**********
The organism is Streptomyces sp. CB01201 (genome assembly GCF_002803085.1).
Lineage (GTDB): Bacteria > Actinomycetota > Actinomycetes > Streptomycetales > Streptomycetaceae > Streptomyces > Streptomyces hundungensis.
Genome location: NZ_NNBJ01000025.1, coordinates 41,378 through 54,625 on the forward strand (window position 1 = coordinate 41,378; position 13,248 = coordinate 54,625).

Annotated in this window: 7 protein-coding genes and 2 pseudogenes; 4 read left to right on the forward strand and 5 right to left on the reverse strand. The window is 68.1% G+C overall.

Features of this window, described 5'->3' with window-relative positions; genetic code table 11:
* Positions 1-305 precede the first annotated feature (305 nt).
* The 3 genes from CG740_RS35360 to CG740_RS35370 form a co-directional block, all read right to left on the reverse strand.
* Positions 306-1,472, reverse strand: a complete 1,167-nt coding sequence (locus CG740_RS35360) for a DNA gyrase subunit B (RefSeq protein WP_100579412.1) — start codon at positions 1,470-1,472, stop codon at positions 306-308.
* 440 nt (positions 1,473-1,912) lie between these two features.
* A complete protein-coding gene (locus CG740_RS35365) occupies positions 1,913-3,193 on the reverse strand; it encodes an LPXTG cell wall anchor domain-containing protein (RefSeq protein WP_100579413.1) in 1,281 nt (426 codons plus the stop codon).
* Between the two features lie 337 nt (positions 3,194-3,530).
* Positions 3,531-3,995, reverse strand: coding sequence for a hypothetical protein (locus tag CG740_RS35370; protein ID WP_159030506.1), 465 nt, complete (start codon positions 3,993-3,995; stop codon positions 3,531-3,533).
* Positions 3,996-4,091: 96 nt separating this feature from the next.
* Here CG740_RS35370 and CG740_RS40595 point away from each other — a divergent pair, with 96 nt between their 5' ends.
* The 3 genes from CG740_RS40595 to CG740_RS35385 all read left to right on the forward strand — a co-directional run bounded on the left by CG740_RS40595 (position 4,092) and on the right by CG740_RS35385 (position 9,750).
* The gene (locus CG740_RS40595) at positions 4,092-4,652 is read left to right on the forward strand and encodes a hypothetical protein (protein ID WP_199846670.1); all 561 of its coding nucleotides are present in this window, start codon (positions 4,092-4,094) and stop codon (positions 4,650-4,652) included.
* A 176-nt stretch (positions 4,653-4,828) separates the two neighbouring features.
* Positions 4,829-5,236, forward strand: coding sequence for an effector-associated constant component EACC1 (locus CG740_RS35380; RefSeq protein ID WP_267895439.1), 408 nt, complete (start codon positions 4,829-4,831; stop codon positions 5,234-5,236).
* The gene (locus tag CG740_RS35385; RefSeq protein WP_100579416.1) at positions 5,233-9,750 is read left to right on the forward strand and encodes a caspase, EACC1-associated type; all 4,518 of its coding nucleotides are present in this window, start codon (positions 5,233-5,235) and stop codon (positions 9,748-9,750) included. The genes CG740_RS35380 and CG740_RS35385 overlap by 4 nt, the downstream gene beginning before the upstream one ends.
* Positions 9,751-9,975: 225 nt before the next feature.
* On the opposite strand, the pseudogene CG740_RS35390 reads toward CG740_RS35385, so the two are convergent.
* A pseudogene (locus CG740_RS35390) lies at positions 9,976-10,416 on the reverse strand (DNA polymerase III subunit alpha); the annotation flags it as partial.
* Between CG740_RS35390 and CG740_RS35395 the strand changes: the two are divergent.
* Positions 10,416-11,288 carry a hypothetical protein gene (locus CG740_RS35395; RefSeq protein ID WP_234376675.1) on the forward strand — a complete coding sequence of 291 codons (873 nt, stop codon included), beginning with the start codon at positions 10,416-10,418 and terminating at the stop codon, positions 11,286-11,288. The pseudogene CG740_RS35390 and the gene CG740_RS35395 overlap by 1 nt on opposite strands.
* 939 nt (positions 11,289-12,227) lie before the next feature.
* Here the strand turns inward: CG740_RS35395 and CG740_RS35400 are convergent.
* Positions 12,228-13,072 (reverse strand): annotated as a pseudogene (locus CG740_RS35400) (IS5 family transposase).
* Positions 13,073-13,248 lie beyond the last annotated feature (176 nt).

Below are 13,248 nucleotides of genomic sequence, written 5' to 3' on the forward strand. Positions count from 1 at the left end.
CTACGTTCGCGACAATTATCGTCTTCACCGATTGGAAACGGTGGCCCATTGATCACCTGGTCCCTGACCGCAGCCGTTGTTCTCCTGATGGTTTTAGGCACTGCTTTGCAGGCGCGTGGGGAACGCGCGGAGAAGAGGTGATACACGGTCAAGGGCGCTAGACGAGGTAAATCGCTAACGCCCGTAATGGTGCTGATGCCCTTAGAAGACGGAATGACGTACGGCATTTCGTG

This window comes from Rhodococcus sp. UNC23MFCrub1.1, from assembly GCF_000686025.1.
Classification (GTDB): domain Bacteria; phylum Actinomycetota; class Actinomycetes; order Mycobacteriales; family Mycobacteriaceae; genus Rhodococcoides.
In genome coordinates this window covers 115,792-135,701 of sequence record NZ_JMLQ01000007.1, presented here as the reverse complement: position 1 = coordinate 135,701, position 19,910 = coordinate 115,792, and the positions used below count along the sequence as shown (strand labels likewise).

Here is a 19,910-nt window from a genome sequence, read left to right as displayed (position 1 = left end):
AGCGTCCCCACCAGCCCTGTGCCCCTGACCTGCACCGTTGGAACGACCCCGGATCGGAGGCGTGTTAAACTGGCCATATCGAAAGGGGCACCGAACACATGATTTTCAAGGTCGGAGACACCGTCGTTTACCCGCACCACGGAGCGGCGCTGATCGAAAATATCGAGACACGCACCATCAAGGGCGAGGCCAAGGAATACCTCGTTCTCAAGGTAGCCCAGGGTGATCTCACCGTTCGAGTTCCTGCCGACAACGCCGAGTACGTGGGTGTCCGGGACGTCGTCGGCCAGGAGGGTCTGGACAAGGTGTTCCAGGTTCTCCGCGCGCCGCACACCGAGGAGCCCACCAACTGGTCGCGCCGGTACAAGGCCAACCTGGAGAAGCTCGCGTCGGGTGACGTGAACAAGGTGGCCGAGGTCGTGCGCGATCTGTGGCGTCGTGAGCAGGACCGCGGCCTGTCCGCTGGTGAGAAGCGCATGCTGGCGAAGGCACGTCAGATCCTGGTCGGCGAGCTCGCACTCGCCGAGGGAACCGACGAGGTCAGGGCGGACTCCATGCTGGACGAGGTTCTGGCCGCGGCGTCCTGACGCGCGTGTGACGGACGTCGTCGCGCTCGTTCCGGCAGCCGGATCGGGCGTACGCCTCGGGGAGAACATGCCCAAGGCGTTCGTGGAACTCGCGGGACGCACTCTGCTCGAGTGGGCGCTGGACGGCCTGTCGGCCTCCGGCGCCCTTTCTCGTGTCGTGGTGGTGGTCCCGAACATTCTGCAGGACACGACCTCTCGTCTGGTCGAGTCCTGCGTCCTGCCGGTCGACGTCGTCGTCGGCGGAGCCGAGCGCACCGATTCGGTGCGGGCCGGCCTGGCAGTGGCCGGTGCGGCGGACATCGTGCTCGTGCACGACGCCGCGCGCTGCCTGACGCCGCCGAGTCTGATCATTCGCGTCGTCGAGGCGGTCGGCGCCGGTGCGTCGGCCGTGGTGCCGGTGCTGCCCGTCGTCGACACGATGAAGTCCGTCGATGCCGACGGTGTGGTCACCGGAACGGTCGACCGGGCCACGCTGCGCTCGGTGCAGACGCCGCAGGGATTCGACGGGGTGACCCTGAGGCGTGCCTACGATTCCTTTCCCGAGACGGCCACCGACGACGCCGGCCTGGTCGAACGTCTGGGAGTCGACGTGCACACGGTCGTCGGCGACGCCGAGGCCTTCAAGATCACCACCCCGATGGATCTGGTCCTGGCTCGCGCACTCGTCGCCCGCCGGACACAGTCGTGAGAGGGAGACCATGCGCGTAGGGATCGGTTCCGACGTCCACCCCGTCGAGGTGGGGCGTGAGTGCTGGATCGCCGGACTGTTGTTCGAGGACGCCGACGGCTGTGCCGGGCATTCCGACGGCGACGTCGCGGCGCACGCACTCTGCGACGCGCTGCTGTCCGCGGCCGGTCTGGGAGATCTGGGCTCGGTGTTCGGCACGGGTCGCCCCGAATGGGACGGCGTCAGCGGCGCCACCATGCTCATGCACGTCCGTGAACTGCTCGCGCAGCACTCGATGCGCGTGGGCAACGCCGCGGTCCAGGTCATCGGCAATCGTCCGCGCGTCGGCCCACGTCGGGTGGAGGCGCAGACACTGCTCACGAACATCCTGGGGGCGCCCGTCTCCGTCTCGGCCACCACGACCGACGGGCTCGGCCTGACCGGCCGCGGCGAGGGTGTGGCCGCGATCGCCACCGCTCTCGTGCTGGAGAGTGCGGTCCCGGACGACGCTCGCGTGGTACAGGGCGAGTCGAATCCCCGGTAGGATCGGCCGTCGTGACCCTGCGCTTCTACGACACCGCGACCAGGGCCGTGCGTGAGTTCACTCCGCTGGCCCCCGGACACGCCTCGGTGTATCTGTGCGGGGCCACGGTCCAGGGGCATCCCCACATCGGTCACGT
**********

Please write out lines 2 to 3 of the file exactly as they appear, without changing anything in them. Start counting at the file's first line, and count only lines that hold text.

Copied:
Lineage (GTDB): Bacteria > Actinomycetota > Actinomycetes > Streptomycetales > Streptomycetaceae > Streptomyces > Streptomyces hundungensis.
Genome location: NZ_NNBJ01000025.1, coordinates 41,378 through 54,625 on the forward strand (window position 1 = coordinate 41,378; position 13,248 = coordinate 54,625).